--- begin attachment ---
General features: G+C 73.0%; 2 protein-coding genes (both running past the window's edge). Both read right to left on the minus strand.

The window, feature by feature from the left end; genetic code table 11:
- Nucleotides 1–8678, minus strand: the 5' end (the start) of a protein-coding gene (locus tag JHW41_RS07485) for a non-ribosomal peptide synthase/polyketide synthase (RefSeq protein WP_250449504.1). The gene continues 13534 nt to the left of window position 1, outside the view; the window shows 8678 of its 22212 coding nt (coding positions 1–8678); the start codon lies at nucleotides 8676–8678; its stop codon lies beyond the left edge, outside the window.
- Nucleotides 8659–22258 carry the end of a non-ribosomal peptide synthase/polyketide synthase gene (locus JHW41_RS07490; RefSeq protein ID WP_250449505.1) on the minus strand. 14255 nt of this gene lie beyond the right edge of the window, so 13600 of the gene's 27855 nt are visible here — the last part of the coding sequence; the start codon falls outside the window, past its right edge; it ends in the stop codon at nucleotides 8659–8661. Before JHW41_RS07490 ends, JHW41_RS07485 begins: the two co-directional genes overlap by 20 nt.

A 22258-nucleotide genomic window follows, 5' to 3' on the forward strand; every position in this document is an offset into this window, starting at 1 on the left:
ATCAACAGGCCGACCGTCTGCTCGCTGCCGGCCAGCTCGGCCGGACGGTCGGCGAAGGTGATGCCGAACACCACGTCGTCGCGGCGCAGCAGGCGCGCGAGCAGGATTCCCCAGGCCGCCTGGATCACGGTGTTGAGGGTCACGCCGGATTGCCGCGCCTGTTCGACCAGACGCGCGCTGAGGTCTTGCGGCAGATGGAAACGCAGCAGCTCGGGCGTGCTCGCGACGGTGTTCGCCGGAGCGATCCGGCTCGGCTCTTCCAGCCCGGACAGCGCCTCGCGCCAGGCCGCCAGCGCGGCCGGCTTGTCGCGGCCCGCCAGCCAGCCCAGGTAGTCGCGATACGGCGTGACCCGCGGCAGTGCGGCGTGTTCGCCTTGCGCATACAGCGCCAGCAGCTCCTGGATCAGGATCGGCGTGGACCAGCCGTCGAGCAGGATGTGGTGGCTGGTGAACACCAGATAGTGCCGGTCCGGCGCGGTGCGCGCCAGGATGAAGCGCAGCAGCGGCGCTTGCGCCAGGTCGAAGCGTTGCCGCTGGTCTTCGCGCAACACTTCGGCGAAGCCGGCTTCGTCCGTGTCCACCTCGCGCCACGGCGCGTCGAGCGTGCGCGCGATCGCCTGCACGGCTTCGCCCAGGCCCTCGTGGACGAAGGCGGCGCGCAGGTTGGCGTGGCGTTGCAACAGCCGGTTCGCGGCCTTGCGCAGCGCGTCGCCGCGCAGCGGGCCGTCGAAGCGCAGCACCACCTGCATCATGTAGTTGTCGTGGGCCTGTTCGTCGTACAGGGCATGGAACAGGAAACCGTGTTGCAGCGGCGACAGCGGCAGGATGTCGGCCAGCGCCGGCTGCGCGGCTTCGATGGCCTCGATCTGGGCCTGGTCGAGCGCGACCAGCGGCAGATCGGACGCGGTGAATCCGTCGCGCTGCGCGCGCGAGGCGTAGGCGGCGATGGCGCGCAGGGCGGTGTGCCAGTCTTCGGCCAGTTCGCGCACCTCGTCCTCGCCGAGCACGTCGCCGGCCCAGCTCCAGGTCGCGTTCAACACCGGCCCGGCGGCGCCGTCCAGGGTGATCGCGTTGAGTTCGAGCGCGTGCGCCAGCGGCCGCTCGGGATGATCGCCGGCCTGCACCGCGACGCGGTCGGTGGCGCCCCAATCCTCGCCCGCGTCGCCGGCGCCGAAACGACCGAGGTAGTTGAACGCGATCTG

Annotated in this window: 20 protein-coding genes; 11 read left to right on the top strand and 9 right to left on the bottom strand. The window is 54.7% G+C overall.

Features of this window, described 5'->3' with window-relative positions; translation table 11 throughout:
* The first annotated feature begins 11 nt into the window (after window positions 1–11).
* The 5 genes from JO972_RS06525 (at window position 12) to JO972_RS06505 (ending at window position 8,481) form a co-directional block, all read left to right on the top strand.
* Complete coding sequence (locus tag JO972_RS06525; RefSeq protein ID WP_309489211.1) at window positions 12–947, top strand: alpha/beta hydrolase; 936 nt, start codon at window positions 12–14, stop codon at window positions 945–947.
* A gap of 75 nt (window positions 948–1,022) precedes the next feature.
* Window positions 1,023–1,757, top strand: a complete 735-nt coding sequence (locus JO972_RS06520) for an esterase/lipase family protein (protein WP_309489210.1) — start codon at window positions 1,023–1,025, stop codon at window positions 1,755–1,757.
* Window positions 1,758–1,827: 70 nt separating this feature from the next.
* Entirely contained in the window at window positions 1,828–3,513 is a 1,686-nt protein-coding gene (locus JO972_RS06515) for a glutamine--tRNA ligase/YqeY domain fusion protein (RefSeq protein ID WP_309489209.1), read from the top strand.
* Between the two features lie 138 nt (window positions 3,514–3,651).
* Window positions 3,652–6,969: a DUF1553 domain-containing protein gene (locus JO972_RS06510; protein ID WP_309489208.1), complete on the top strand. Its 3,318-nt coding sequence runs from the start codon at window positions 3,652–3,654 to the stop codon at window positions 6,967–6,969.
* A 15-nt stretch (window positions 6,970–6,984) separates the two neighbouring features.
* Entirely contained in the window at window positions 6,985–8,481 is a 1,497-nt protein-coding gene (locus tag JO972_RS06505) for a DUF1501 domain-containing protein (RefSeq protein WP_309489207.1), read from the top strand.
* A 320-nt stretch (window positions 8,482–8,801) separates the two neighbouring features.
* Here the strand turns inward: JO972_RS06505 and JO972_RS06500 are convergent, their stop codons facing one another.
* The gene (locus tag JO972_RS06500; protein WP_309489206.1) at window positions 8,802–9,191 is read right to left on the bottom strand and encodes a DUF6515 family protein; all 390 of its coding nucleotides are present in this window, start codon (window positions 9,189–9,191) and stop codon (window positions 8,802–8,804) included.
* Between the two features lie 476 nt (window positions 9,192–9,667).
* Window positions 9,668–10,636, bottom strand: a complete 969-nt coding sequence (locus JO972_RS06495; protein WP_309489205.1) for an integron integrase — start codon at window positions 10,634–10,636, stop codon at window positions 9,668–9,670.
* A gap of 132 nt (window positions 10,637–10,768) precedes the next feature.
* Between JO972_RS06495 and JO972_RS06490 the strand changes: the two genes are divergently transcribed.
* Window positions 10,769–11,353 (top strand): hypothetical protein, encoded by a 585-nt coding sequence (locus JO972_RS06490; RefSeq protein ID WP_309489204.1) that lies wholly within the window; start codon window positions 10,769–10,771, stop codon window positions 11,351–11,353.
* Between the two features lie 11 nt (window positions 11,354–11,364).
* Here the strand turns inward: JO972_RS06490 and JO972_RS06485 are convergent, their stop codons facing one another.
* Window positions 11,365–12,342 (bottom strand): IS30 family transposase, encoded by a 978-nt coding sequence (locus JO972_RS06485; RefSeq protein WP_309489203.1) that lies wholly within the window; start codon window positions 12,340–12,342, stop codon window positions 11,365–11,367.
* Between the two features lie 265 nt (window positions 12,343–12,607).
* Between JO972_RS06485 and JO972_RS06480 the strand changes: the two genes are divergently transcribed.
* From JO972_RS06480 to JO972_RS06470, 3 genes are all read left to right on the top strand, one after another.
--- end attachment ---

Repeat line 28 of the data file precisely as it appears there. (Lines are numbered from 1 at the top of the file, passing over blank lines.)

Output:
* Between the two features lie 11 nt (window positions 11,354–11,364).